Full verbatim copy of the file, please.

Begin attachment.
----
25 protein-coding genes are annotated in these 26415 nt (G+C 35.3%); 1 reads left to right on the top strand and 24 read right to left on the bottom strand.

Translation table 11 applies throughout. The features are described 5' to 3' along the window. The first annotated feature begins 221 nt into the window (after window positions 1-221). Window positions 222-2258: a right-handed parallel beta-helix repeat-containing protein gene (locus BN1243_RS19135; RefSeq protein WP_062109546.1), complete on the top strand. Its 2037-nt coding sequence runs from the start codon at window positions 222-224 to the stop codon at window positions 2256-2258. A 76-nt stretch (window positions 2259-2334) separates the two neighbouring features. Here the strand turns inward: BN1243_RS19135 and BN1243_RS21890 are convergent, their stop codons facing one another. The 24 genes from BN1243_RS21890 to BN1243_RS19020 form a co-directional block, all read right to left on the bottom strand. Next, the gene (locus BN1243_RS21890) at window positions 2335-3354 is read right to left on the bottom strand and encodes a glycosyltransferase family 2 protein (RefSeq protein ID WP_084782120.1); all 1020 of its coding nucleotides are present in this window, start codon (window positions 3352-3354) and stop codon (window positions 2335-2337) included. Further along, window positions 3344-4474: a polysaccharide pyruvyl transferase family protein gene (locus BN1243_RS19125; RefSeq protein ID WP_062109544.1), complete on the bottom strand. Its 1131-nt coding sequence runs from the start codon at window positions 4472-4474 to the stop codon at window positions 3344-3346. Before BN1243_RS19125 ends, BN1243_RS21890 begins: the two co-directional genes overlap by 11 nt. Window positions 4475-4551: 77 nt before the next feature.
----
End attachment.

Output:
25 protein-coding genes are annotated in these 26415 nt (G+C 35.3%); 1 reads left to right on the top strand and 24 read right to left on the bottom strand.

Translation table 11 applies throughout. The features are described 5' to 3' along the window. The first annotated feature begins 221 nt into the window (after window positions 1-221). Window positions 222-2258: a right-handed parallel beta-helix repeat-containing protein gene (locus BN1243_RS19135; RefSeq protein WP_062109546.1), complete on the top strand. Its 2037-nt coding sequence runs from the start codon at window positions 222-224 to the stop codon at window positions 2256-2258. A 76-nt stretch (window positions 2259-2334) separates the two neighbouring features. Here the strand turns inward: BN1243_RS19135 and BN1243_RS21890 are convergent, their stop codons facing one another. The 24 genes from BN1243_RS21890 to BN1243_RS19020 form a co-directional block, all read right to left on the bottom strand. Next, the gene (locus BN1243_RS21890) at window positions 2335-3354 is read right to left on the bottom strand and encodes a glycosyltransferase family 2 protein (RefSeq protein ID WP_084782120.1); all 1020 of its coding nucleotides are present in this window, start codon (window positions 3352-3354) and stop codon (window positions 2335-2337) included. Further along, window positions 3344-4474: a polysaccharide pyruvyl transferase family protein gene (locus BN1243_RS19125; RefSeq protein ID WP_062109544.1), complete on the bottom strand. Its 1131-nt coding sequence runs from the start codon at window positions 4472-4474 to the stop codon at window positions 3344-3346. Before BN1243_RS19125 ends, BN1243_RS21890 begins: the two co-directional genes overlap by 11 nt. Window positions 4475-4551: 77 nt before the next feature.